A The space penalty is much larger than it needs to be. You're using a layout editor to edit your classes so that you can graphically edit the classes' slots. But this has the disadvantage that you have to specify each class as some sort of view class or prototype, perhaps a simple clView. It's the cause of your space problem, because you also carry all the memory and runtime allocation that goes with a view. Since your layouts are declared to your base application view, and since the default for a clView is visible, each of your classes is also a full runtime view. That can take a large amount of space on the NewtonScript heap. For a clView, the penalty is roughly 40 bytes, so that's an extra 800 bytes of NewtonScript heap that you can free.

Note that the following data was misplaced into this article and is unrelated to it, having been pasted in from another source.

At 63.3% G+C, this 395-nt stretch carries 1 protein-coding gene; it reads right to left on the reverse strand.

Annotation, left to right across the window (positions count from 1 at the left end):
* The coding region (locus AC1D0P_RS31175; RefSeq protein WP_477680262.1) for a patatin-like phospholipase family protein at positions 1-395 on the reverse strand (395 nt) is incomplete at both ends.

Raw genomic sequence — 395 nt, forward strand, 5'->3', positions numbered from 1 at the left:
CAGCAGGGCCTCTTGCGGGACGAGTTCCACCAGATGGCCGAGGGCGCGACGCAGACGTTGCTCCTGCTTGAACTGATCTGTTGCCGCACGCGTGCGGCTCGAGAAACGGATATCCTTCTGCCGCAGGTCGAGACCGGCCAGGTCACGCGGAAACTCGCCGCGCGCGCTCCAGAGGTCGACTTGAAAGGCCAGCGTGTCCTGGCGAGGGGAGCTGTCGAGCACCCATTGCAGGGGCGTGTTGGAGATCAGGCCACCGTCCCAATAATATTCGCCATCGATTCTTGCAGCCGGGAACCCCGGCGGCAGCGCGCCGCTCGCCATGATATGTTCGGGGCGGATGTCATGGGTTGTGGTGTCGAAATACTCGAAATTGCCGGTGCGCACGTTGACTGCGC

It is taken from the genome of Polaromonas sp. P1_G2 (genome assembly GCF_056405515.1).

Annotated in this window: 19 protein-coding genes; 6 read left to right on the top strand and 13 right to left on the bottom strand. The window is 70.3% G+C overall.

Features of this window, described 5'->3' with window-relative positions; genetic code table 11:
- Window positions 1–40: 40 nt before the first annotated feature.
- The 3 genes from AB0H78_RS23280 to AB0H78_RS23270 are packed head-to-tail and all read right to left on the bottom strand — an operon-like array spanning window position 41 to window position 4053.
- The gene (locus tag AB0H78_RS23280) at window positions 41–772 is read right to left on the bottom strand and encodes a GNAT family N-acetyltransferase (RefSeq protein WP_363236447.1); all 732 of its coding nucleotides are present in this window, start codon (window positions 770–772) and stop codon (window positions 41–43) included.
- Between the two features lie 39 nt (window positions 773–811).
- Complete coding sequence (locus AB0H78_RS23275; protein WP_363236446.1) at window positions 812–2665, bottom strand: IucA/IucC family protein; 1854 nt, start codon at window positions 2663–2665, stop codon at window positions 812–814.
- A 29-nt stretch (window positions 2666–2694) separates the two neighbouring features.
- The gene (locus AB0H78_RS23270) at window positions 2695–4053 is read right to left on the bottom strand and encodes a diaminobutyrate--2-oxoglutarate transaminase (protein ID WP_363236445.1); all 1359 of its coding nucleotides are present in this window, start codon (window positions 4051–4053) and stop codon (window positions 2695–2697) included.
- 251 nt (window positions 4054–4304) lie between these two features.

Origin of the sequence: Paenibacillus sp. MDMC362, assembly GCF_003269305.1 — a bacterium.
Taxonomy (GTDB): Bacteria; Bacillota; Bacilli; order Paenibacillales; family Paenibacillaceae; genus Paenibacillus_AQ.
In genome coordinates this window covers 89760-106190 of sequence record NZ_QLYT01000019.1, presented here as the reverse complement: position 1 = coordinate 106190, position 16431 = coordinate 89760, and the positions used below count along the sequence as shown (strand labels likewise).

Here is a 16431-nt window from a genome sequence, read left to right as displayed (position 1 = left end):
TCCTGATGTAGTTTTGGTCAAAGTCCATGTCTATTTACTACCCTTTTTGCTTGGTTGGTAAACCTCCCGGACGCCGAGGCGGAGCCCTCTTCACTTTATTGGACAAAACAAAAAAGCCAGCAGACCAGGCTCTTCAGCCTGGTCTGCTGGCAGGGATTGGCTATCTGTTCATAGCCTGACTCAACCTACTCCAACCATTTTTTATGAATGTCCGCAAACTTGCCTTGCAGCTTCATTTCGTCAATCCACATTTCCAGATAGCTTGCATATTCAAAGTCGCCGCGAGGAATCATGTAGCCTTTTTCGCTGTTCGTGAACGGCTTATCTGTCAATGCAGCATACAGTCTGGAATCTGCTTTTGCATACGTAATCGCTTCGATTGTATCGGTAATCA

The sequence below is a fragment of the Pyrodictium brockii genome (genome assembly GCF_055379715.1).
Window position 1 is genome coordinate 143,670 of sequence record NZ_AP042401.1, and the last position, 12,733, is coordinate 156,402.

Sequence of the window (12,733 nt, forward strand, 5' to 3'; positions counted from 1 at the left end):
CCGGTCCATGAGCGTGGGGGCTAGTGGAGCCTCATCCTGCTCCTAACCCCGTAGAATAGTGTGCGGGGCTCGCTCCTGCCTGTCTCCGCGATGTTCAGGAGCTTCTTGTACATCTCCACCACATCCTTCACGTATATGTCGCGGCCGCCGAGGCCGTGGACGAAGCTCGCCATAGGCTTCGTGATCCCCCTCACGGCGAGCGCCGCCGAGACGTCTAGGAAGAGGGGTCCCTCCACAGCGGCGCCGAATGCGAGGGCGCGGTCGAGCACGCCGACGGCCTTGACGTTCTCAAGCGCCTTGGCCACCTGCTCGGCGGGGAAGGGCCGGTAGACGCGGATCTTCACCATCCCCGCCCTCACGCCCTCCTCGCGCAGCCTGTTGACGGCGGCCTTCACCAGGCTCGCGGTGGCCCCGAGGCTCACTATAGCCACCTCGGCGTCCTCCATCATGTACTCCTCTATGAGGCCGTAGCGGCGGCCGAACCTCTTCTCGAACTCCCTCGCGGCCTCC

A better solution is to avoid using the NewtonScript heap for your class (after all, that's one of the advantages of prototype inheritance). You can do this in one of two ways:

  • If you still want to use a layout editor to edit your class, you can use a user prototype instead of a layout. At run time, you'll have access to the data class using the PT_<filename> syntax documented in the Newton Toolkit User's Guide (page 4-25). Remember that the user prototype will be read-only.
  • The other option is to textually define the class. You can do this in your Project Data file, or use the Load command to read in a different text file. See the PIE Developer Technical Support NewtonScript Q&A document on this issue's CD for more information.

The llama is the unofficial mascot of the Developer Technical Support group in Apple's Personal Interactive Electronics (PIE) division.*

Send your Newton-related questions to NewtonMail DRLLAMA or AppleLink DR.LLAMA. The first time we use a question from you, we'll send you a T-shirt.*

Thanks to our PIE Partners for the questions used in this column, and to jXopher, Bob Ebert, Mike Engber, Kent Sandvik, Jim Schram, and Maurice Sharp for the answers. *

Have more questions? Need more answers? Take a look at PIE Developer Info on AppleLink. *